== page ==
CAAR MALAGA JUNE 13-16 2017:
Diasporic Encounters, Subjectivities in Transit: Race, Gender, Religion and Sexualities in the African Diasporas.
CALL FOR PAPERS
From June 13-16, 2017, the Collegium for African American Research (CAAR) meets for its biannual conference in Malaga, Spain, the closest European geographical area to Northern Africa and the historical site for encounters between diverse peoples from what we now call Europe and Africa. Juan Latino, the first Black man to earn a permanent position at the University of Granada in 1565, offers a useful perspective on the negotiation of racial subjectivities in the emerging global empires of Europe. Latino addressed King Philip II with the following remark: “If our black face, your majesty, is disagreeable to your ministers, Ethiopians dislike white faces in men.” Latino’s mention of Ethiopia, one of the world’s oldest sites of Christendom, is an epistemological critique of concepts developing in Europe and later in the Americas about the intersection of race, religion and social status. Further, it should not be lost to us that Latino’s insertion of Africa into the origin of Christendom is in the context of a repudiation of Islam, a religion that had been present in Spain for the past 800 years and whose racially diverse leadership class included sub-Saharan Africans. The historical figure of Juan Latino and his complex message open up a wide terrain for an analysis of the role of Spain and other European countries in their engagement with the international slave trade; Spain played a leading role in the establishment of the slave trade along with other European countries, such as Portugal, France, Great Britain, Germany, Italy and the Netherlands, among others. Opposing the barbarism of this international enslavement, Juan Latino and others like him contributed their knowledge to the Enlightenment of European societies. Mastering Latin, the language of the quest for science and modernity in Spain at that time, he introduced subtle, yet powerful ways of interpreting Black identity and the very concept of race in both the Old and the New Worlds.
For CAAR 2017, we call for papers that would carry this exploration into the second and third decades of the twenty-first century. We seek proposals for individual papers, complete panels and workshops that focus on transatlantic connections and the contributions of Africans to Europe and the Americas and of Europe to the African diasporas worldwide. We would especially like to explore these diasporic encounters through a wider concept of diaspora literacy in order to comprehend and critically interpret the cultural backgrounds of Africa, Afro-America and the Caribbean from informed, indigenous perspectives, as well as with historical, cultural studies, literary, and any other relevant scholarly perspectives. We invite proposals that engage thinking beyond the linear Hegelian dualities, in order to embrace the complexities, axes of difference, borders, fragmentation, and multiplicities inherent in the realities and shared experience of the African diasporas. We welcome presentations that aim at questioning blackness in transnational and transitional terms, so that we can access the intricate dynamics of wholeness, complexity, along with double-consciousness and ancestral spiritualism that have developed following Juan Latino’s 16th-century remark on the reductive binaries of race.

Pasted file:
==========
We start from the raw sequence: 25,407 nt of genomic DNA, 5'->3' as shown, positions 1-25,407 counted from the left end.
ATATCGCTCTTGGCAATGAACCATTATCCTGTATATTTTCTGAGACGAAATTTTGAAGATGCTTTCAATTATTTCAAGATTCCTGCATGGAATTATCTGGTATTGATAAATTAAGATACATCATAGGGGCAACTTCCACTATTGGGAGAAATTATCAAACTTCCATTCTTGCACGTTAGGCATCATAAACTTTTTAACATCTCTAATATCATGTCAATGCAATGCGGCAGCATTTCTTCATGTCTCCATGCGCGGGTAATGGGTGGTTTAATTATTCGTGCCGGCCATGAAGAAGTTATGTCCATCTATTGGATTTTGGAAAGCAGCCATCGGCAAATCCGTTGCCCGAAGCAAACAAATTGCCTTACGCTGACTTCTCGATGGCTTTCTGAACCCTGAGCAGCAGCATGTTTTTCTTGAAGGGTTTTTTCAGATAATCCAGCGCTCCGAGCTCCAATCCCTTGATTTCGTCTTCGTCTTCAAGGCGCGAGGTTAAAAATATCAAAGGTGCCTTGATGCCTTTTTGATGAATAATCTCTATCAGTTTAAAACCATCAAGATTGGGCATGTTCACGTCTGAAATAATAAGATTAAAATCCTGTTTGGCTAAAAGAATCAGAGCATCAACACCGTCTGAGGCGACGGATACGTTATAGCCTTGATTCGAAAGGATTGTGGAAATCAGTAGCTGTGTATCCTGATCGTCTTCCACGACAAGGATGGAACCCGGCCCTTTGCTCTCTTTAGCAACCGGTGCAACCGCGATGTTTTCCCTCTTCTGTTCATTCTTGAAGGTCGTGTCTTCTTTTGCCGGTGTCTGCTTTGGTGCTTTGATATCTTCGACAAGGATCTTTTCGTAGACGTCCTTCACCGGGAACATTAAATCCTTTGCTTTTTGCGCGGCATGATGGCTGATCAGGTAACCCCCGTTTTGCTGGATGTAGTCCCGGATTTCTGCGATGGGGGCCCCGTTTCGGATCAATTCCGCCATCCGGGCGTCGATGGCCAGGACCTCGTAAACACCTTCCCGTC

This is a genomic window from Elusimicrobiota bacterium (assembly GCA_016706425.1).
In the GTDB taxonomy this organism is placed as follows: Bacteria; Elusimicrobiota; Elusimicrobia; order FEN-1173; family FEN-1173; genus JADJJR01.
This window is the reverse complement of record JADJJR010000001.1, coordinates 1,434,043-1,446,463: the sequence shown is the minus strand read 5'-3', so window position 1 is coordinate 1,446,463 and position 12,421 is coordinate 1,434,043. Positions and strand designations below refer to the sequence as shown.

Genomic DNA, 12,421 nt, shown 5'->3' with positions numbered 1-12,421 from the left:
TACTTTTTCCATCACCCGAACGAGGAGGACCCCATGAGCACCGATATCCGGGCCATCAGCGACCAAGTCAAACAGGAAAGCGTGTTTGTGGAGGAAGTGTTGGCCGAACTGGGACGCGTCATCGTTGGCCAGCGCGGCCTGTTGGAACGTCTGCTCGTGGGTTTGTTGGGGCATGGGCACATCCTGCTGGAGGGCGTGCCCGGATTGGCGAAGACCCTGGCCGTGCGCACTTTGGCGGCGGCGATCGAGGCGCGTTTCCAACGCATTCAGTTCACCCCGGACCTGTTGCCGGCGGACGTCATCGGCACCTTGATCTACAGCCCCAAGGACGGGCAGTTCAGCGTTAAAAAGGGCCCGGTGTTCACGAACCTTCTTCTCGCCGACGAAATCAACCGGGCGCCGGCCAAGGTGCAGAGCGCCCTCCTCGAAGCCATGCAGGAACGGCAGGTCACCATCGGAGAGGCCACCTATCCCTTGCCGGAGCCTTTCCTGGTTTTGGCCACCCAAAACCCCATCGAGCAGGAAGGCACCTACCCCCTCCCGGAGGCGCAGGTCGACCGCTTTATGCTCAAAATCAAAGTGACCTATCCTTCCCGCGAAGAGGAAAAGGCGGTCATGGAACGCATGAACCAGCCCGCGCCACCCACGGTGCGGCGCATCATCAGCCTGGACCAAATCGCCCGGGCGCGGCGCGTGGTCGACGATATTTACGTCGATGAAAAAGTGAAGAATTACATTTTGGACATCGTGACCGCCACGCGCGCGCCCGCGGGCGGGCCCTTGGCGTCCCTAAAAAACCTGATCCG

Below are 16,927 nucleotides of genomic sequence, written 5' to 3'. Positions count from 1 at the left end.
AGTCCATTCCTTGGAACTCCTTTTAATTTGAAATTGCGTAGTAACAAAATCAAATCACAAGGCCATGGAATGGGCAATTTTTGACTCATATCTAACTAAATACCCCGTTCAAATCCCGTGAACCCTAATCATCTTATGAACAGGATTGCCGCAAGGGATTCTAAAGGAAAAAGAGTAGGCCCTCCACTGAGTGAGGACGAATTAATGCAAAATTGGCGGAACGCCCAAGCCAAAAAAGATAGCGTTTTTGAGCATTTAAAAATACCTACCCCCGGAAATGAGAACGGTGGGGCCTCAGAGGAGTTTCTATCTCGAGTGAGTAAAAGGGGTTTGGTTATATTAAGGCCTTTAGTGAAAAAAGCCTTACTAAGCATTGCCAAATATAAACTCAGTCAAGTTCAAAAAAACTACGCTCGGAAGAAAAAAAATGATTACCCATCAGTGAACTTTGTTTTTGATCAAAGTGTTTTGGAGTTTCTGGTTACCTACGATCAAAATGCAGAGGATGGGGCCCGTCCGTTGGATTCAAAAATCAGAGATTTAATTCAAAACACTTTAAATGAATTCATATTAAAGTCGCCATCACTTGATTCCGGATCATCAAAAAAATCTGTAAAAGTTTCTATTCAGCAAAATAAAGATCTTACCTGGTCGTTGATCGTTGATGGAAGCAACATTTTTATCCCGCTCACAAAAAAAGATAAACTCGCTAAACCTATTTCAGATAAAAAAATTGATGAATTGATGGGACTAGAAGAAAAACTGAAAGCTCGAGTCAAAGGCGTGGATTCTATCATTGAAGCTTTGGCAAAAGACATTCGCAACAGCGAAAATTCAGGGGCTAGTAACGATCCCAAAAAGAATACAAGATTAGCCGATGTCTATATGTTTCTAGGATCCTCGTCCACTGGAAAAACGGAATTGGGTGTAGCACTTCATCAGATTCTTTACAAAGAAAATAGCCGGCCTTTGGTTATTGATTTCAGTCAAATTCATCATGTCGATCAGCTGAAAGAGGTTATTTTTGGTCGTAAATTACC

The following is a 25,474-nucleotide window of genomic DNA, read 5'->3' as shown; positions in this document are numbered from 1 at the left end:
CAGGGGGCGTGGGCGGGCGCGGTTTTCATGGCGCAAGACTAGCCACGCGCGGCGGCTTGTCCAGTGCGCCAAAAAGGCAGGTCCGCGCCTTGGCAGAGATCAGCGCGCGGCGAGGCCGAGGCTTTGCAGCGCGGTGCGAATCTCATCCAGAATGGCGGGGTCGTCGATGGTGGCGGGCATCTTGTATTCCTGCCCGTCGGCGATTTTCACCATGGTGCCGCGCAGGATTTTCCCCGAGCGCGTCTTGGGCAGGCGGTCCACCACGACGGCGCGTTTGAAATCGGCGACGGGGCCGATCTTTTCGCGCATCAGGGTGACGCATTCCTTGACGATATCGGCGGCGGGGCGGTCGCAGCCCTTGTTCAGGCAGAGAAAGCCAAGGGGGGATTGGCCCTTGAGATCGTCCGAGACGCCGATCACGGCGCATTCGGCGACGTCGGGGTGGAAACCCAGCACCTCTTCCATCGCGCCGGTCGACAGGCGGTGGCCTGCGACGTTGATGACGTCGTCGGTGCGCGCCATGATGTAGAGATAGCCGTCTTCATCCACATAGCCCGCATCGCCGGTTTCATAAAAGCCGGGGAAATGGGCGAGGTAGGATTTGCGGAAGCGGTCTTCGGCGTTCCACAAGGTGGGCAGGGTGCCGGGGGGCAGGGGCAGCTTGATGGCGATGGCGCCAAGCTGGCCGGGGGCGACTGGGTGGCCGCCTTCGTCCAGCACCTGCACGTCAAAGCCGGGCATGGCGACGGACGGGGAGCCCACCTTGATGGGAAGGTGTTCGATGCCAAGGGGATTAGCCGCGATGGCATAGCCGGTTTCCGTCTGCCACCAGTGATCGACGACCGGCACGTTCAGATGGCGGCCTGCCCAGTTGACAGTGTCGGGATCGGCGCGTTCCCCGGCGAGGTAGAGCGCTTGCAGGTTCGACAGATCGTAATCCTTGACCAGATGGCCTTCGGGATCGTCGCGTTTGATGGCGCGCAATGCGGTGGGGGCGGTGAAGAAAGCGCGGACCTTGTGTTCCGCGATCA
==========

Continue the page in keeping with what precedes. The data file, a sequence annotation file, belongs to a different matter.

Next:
- Explorations of the trope of migration as a major component in African American history, literature, and culture: from the earliest forms of African American cultural production—oral folk tales and spirituals, to the narratives of enslaved Africans and their descendants, to 20th and 21-st century migration narratives, including migratory circulations that include the Caribbean, Africa, and Europe.
- The history of Black people and their diasporas, of diverse peoples in constant state of motion and transition, including the recently more available stories of individual transitions, including across the borders of gender and sexuality, as well as those of intersex.
- The term “African diaspora” used metaphorically and against over-rigid, ideologized exclusionary concepts that work to the detriment of rigorous and imaginative research; Diaspora as a metaphor of change and interdependence between African, European and American cultures.
- The investigation of the locales to which the dispersed peoples went or were taken to, and in which their descendants are currently living; the study of the interaction between these centers and their peripheries at all possible levels; and the unceasing attempt to integrate these studies into the overall history of humanity; slavery and colonization, racial segregation and ghettoization as events of history, metaphors, or philosophical and political interpretive stances.
- The literature of the African diasporas created by the Atlantic slave trade in North and South America and parts of Europe; colonization and repatriation; recent migration and its impact on narratives of national identity and nationalism; dispersions of African immigrants within and without the African American communities of the United States, other Black communities in the Americas and Europe; the globalization of literature from the African diaspora.
Proposals for panels, workshopsand papers should be submitted online, at the following address:
email@example.com by1stNovember 2016.
The organization encourages workshops proposals around groundbreaking topics such as the future of black studies or critics of intersectionality.